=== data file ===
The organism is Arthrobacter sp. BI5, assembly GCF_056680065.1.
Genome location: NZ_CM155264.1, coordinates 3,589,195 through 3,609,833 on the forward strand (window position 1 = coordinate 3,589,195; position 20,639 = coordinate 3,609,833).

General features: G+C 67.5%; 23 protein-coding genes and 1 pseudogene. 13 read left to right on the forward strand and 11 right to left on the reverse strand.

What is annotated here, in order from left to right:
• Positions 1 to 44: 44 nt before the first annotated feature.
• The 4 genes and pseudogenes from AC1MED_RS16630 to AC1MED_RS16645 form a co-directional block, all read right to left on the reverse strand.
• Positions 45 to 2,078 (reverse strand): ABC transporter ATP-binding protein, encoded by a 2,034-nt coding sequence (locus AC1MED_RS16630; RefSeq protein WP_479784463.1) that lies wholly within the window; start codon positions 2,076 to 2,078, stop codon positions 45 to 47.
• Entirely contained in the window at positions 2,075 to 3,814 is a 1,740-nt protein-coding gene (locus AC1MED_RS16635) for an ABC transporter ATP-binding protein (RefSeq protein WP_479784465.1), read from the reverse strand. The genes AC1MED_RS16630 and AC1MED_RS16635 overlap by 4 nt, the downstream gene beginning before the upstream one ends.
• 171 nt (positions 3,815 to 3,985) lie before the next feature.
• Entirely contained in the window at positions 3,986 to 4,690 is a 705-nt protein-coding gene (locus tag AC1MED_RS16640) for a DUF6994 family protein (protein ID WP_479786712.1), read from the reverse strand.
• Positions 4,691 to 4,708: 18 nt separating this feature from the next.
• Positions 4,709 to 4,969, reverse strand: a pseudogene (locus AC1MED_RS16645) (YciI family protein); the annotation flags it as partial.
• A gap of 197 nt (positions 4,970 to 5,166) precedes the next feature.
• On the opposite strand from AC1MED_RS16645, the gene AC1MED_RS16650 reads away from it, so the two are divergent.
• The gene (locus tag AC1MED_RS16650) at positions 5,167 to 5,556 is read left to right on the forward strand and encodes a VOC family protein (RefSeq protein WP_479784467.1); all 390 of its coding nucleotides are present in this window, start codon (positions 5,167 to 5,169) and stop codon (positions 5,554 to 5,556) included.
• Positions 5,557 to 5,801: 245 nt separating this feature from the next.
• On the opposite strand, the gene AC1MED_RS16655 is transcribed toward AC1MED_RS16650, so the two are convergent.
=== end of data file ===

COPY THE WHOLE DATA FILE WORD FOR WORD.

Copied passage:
The organism is Arthrobacter sp. BI5, assembly GCF_056680065.1.
Genome location: NZ_CM155264.1, coordinates 3,589,195 through 3,609,833 on the forward strand (window position 1 = coordinate 3,589,195; position 20,639 = coordinate 3,609,833).

General features: G+C 67.5%; 23 protein-coding genes and 1 pseudogene. 13 read left to right on the forward strand and 11 right to left on the reverse strand.

What is annotated here, in order from left to right:
• Positions 1 to 44: 44 nt before the first annotated feature.
• The 4 genes and pseudogenes from AC1MED_RS16630 to AC1MED_RS16645 form a co-directional block, all read right to left on the reverse strand.
• Positions 45 to 2,078 (reverse strand): ABC transporter ATP-binding protein, encoded by a 2,034-nt coding sequence (locus AC1MED_RS16630; RefSeq protein WP_479784463.1) that lies wholly within the window; start codon positions 2,076 to 2,078, stop codon positions 45 to 47.
• Entirely contained in the window at positions 2,075 to 3,814 is a 1,740-nt protein-coding gene (locus AC1MED_RS16635) for an ABC transporter ATP-binding protein (RefSeq protein WP_479784465.1), read from the reverse strand. The genes AC1MED_RS16630 and AC1MED_RS16635 overlap by 4 nt, the downstream gene beginning before the upstream one ends.
• 171 nt (positions 3,815 to 3,985) lie before the next feature.
• Entirely contained in the window at positions 3,986 to 4,690 is a 705-nt protein-coding gene (locus tag AC1MED_RS16640) for a DUF6994 family protein (protein ID WP_479786712.1), read from the reverse strand.
• Positions 4,691 to 4,708: 18 nt separating this feature from the next.
• Positions 4,709 to 4,969, reverse strand: a pseudogene (locus AC1MED_RS16645) (YciI family protein); the annotation flags it as partial.
• A gap of 197 nt (positions 4,970 to 5,166) precedes the next feature.
• On the opposite strand from AC1MED_RS16645, the gene AC1MED_RS16650 reads away from it, so the two are divergent.
• The gene (locus tag AC1MED_RS16650) at positions 5,167 to 5,556 is read left to right on the forward strand and encodes a VOC family protein (RefSeq protein WP_479784467.1); all 390 of its coding nucleotides are present in this window, start codon (positions 5,167 to 5,169) and stop codon (positions 5,554 to 5,556) included.
• Positions 5,557 to 5,801: 245 nt separating this feature from the next.
• On the opposite strand, the gene AC1MED_RS16655 is transcribed toward AC1MED_RS16650, so the two are convergent.